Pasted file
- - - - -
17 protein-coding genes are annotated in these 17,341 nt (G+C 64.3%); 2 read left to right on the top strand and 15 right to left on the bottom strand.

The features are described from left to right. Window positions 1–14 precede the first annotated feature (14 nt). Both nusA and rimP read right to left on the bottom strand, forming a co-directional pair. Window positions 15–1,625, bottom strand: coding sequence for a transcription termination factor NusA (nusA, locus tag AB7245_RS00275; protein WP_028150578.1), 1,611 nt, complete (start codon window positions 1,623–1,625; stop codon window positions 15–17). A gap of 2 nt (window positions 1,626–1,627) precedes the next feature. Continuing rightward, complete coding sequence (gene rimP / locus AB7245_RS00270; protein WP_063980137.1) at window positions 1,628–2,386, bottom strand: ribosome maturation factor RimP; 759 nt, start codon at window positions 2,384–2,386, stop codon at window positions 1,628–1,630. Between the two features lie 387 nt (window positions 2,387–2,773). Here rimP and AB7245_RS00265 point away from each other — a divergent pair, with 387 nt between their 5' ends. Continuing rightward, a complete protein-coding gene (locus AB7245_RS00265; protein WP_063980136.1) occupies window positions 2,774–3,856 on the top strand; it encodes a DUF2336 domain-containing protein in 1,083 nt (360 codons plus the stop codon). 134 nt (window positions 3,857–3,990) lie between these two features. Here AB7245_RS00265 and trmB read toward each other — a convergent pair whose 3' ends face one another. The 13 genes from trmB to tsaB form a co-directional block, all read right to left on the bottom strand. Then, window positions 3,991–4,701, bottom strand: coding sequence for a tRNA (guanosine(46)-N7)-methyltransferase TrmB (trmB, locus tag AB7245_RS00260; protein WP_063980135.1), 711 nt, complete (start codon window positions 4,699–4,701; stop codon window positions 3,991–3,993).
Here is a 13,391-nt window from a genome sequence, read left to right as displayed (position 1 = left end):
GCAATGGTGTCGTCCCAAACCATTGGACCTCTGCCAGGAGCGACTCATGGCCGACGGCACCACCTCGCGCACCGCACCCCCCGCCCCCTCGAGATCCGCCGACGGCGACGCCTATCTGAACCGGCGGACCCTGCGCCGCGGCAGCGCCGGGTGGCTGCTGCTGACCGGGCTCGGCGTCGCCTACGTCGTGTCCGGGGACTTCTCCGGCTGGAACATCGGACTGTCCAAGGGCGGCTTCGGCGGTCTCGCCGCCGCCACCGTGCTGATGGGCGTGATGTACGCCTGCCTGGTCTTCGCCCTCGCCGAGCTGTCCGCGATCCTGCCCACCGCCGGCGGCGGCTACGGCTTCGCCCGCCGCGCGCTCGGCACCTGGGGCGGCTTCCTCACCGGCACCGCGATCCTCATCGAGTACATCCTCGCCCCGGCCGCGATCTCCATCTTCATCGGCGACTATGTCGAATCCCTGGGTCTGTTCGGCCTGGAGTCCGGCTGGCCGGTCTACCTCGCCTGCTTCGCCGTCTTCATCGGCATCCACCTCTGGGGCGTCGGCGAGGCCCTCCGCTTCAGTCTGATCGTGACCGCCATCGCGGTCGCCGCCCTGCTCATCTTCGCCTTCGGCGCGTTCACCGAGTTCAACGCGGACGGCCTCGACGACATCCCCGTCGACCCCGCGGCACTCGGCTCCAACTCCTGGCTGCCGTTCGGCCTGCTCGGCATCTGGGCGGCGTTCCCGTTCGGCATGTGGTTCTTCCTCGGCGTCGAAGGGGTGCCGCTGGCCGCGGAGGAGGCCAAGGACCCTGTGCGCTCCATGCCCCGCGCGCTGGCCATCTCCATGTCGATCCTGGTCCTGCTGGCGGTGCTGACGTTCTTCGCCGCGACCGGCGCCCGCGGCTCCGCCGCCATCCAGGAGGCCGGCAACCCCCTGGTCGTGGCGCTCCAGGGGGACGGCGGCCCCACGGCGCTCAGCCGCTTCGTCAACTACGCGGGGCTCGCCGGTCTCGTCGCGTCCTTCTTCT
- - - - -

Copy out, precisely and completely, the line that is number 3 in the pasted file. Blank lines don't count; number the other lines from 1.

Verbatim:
Here is a 13,391-nt window from a genome sequence, read left to right as displayed (position 1 = left end):